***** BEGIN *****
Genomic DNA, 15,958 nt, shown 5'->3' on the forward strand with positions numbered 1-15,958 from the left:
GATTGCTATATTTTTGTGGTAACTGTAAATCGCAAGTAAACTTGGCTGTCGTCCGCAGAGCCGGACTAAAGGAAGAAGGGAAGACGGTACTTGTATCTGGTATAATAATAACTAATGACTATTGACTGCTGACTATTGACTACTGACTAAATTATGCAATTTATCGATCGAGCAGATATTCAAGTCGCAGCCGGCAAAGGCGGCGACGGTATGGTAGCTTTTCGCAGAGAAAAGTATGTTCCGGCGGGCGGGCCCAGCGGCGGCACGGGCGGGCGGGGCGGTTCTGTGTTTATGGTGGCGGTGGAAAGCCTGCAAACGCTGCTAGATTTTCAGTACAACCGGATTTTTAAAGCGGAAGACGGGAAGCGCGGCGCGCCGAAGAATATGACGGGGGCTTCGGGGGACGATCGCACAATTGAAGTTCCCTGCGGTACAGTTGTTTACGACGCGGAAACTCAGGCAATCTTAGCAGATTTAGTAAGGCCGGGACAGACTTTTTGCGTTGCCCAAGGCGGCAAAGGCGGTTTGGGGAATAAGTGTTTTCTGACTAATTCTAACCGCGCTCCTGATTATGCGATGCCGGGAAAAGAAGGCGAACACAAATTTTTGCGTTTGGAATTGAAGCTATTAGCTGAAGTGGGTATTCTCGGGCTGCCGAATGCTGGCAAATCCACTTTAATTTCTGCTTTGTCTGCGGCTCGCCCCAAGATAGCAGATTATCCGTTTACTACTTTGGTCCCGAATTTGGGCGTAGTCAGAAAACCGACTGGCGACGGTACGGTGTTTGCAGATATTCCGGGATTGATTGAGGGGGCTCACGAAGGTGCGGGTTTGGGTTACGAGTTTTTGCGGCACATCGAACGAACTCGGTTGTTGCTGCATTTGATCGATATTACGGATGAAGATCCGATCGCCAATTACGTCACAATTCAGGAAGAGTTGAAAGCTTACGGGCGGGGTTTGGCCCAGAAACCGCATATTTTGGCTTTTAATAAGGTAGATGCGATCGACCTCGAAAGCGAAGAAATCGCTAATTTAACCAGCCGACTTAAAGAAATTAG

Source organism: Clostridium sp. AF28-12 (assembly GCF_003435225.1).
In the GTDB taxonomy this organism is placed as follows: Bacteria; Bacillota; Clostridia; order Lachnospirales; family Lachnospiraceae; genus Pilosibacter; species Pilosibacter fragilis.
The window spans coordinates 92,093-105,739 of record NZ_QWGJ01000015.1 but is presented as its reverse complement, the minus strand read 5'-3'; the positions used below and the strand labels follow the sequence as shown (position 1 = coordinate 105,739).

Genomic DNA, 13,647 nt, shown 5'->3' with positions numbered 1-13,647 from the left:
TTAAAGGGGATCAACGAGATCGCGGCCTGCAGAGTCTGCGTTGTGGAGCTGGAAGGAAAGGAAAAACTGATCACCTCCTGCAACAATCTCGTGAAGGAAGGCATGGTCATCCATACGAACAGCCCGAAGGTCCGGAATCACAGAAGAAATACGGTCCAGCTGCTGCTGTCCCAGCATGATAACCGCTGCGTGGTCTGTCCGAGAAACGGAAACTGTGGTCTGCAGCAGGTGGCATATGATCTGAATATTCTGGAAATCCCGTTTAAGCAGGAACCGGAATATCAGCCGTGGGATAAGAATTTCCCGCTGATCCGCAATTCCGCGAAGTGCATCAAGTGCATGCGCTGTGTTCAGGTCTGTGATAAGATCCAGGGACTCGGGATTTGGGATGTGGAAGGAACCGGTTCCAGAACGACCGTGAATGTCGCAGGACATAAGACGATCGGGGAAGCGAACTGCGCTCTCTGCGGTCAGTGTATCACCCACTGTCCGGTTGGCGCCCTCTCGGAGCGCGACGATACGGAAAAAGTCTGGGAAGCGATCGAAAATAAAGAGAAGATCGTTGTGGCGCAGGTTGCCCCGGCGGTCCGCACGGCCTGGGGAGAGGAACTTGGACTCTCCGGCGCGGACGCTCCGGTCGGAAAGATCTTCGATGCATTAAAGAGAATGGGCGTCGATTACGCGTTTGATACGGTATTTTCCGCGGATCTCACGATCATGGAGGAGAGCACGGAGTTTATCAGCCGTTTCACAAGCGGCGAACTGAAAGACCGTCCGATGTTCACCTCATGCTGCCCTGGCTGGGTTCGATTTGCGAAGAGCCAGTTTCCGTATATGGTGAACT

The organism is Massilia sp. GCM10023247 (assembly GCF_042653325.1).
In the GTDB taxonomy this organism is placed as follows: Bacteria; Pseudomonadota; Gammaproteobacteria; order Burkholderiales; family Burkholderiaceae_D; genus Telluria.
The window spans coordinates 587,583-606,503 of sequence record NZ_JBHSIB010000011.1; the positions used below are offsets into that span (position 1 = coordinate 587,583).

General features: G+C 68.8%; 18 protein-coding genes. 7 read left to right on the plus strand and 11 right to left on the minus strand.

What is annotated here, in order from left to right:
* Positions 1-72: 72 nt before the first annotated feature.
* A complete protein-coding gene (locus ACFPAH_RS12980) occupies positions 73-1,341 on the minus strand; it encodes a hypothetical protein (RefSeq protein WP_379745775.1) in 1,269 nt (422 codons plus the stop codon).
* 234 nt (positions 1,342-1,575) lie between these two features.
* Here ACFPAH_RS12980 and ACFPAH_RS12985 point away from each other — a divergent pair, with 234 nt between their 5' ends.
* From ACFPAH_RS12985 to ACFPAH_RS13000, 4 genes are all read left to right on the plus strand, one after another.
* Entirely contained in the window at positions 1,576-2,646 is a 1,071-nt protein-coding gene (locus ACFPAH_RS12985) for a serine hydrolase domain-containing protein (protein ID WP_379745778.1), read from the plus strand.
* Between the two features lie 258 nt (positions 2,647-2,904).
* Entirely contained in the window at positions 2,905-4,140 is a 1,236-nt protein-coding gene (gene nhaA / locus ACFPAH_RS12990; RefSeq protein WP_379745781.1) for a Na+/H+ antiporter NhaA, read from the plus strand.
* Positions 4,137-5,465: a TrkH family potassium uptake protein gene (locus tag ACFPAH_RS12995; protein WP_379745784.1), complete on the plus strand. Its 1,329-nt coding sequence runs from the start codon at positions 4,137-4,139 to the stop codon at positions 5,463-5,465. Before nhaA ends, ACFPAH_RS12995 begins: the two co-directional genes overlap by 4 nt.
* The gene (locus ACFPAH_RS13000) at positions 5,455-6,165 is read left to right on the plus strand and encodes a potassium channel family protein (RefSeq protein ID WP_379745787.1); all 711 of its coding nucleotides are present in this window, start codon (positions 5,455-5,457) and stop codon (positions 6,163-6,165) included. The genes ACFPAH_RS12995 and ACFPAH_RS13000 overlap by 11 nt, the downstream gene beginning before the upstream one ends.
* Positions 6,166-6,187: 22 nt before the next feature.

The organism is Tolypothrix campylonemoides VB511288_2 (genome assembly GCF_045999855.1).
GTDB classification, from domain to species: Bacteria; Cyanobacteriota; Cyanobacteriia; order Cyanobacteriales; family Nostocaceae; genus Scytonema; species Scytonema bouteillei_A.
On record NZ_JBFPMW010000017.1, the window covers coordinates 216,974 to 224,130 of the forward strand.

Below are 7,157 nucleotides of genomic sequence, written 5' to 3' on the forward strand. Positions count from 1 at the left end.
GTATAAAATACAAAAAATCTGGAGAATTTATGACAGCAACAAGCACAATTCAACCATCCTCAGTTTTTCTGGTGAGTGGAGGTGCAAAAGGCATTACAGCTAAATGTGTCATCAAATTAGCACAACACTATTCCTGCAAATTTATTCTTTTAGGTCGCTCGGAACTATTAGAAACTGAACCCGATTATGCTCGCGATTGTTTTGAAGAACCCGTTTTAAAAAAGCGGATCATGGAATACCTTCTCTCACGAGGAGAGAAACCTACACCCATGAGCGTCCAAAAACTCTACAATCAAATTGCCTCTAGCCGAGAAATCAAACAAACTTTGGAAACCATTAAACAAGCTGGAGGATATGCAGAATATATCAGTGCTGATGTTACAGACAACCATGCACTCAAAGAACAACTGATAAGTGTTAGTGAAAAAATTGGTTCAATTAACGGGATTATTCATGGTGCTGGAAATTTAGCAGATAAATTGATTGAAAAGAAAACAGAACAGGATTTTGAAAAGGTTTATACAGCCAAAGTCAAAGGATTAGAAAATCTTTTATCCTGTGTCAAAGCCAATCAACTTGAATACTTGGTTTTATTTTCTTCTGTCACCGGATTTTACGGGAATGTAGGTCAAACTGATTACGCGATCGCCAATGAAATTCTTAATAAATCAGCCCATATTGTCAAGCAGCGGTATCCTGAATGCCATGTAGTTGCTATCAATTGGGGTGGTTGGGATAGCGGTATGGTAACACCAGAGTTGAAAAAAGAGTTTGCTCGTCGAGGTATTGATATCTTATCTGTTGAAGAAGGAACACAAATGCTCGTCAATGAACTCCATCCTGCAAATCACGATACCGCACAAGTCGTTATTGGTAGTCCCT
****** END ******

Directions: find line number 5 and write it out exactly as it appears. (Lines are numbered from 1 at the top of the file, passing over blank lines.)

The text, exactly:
The window spans coordinates 92,093-105,739 of record NZ_QWGJ01000015.1 but is presented as its reverse complement, the minus strand read 5'-3'; the positions used below and the strand labels follow the sequence as shown (position 1 = coordinate 105,739).